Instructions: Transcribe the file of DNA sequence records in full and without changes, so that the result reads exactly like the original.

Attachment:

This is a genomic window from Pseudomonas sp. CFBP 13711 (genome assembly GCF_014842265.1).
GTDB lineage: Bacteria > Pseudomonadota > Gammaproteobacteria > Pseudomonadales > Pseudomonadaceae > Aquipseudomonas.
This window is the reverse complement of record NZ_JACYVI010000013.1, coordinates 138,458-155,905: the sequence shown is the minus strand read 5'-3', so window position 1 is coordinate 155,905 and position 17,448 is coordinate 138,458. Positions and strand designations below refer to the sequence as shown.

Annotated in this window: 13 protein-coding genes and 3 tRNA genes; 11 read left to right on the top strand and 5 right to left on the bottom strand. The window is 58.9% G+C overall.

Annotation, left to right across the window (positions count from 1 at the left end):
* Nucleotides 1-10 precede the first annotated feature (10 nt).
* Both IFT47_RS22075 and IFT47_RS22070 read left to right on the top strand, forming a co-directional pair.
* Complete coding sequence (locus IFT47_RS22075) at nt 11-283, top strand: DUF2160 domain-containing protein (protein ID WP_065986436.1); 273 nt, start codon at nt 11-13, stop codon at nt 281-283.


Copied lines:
This is a genomic window from Pseudomonas sp. CFBP 13711 (genome assembly GCF_014842265.1).
GTDB lineage: Bacteria > Pseudomonadota > Gammaproteobacteria > Pseudomonadales > Pseudomonadaceae > Aquipseudomonas.
This window is the reverse complement of record NZ_JACYVI010000013.1, coordinates 138,458-155,905: the sequence shown is the minus strand read 5'-3', so window position 1 is coordinate 155,905 and position 17,448 is coordinate 138,458. Positions and strand designations below refer to the sequence as shown.

Annotated in this window: 13 protein-coding genes and 3 tRNA genes; 11 read left to right on the top strand and 5 right to left on the bottom strand. The window is 58.9% G+C overall.

Annotation, left to right across the window (positions count from 1 at the left end):
* Nucleotides 1-10 precede the first annotated feature (10 nt).
* Both IFT47_RS22075 and IFT47_RS22070 read left to right on the top strand, forming a co-directional pair.
* Complete coding sequence (locus IFT47_RS22075) at nt 11-283, top strand: DUF2160 domain-containing protein (protein ID WP_065986436.1); 273 nt, start codon at nt 11-13, stop codon at nt 281-283.